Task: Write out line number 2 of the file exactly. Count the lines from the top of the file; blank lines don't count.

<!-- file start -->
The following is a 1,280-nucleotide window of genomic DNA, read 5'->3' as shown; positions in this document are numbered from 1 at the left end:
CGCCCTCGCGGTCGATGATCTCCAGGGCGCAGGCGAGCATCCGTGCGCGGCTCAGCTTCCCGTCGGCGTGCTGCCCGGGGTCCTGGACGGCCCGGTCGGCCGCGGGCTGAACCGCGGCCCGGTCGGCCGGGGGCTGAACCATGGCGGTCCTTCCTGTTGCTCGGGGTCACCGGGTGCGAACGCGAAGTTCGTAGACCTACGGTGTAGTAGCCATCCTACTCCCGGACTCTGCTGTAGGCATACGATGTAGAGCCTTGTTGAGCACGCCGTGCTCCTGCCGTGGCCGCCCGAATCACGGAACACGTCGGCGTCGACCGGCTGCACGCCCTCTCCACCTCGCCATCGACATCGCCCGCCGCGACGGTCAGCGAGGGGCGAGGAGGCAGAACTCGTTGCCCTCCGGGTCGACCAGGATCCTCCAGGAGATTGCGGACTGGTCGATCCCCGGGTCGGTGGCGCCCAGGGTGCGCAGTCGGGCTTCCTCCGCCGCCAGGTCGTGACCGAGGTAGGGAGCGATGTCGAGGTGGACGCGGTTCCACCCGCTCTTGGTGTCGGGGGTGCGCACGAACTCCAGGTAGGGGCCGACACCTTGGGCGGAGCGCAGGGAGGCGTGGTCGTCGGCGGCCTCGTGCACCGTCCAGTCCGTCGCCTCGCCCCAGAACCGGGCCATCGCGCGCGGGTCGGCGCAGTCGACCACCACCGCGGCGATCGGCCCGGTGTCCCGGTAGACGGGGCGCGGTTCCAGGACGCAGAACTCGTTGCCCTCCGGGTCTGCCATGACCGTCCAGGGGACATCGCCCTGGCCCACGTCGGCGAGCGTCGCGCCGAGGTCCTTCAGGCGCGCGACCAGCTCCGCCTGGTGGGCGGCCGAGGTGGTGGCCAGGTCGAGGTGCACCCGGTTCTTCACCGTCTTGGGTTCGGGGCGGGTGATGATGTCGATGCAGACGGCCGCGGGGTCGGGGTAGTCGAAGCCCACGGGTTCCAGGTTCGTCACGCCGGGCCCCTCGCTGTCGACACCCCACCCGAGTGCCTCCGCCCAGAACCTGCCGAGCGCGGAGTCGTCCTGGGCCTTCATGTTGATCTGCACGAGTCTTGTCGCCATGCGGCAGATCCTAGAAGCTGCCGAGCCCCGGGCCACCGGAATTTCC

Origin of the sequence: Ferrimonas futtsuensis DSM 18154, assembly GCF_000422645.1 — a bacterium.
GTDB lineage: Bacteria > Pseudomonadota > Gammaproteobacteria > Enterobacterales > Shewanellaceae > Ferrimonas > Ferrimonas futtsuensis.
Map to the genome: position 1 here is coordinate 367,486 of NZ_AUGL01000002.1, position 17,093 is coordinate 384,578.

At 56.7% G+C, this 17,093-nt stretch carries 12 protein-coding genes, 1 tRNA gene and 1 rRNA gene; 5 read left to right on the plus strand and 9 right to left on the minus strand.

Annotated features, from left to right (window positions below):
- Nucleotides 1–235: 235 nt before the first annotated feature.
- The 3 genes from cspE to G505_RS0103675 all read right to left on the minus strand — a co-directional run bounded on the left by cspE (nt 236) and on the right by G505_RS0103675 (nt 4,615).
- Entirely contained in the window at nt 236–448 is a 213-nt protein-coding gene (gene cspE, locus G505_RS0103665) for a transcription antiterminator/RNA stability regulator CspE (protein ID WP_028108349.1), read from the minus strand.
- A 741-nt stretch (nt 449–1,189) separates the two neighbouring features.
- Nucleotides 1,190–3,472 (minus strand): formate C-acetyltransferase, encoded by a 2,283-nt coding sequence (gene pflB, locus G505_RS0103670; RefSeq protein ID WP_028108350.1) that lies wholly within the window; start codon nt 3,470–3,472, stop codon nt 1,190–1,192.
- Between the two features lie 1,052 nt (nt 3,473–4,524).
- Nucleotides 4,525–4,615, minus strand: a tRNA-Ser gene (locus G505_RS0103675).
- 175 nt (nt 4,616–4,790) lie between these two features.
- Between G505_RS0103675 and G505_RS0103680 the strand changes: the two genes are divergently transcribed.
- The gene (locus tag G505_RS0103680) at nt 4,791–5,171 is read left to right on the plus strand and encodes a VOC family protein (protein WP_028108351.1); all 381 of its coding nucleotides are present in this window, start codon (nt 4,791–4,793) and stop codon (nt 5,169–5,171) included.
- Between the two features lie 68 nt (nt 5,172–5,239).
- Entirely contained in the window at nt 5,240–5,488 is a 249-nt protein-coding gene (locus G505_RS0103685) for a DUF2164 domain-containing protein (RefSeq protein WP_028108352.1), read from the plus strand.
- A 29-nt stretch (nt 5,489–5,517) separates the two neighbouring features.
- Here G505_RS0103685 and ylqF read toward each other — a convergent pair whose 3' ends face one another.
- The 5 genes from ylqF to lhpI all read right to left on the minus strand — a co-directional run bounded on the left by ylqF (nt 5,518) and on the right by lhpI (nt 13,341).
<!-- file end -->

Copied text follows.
CGCCCTCGCGGTCGATGATCTCCAGGGCGCAGGCGAGCATCCGTGCGCGGCTCAGCTTCCCGTCGGCGTGCTGCCCGGGGTCCTGGACGGCCCGGTCGGCCGCGGGCTGAACCGCGGCCCGGTCGGCCGGGGGCTGAACCATGGCGGTCCTTCCTGTTGCTCGGGGTCACCGGGTGCGAACGCGAAGTTCGTAGACCTACGGTGTAGTAGCCATCCTACTCCCGGACTCTGCTGTAGGCATACGATGTAGAGCCTTGTTGAGCACGCCGTGCTCCTGCCGTGGCCGCCCGAATCACGGAACACGTCGGCGTCGACCGGCTGCACGCCCTCTCCACCTCGCCATCGACATCGCCCGCCGCGACGGTCAGCGAGGGGCGAGGAGGCAGAACTCGTTGCCCTCCGGGTCGACCAGGATCCTCCAGGAGATTGCGGACTGGTCGATCCCCGGGTCGGTGGCGCCCAGGGTGCGCAGTCGGGCTTCCTCCGCCGCCAGGTCGTGACCGAGGTAGGGAGCGATGTCGAGGTGGACGCGGTTCCACCCGCTCTTGGTGTCGGGGGTGCGCACGAACTCCAGGTAGGGGCCGACACCTTGGGCGGAGCGCAGGGAGGCGTGGTCGTCGGCGGCCTCGTGCACCGTCCAGTCCGTCGCCTCGCCCCAGAACCGGGCCATCGCGCGCGGGTCGGCGCAGTCGACCACCACCGCGGCGATCGGCCCGGTGTCCCGGTAGACGGGGCGCGGTTCCAGGACGCAGAACTCGTTGCCCTCCGGGTCTGCCATGACCGTCCAGGGGACATCGCCCTGGCCCACGTCGGCGAGCGTCGCGCCGAGGTCCTTCAGGCGCGCGACCAGCTCCGCCTGGTGGGCGGCCGAGGTGGTGGCCAGGTCGAGGTGCACCCGGTTCTTCACCGTCTTGGGTTCGGGGCGGGTGATGATGTCGATGCAGACGGCCGCGGGGTCGGGGTAGTCGAAGCCCACGGGTTCCAGGTTCGTCACGCCGGGCCCCTCGCTGTCGACACCCCACCCGAGTGCCTCCGCCCAGAACCTGCCGAGCGCGGAGTCGTCCTGGGCCTTCATGTTGATCTGCACGAGTCTTGTCGCCATGCGGCAGATCCTAGAAGCTGCCGAGCCCCGGGCCACCGGAATTTCC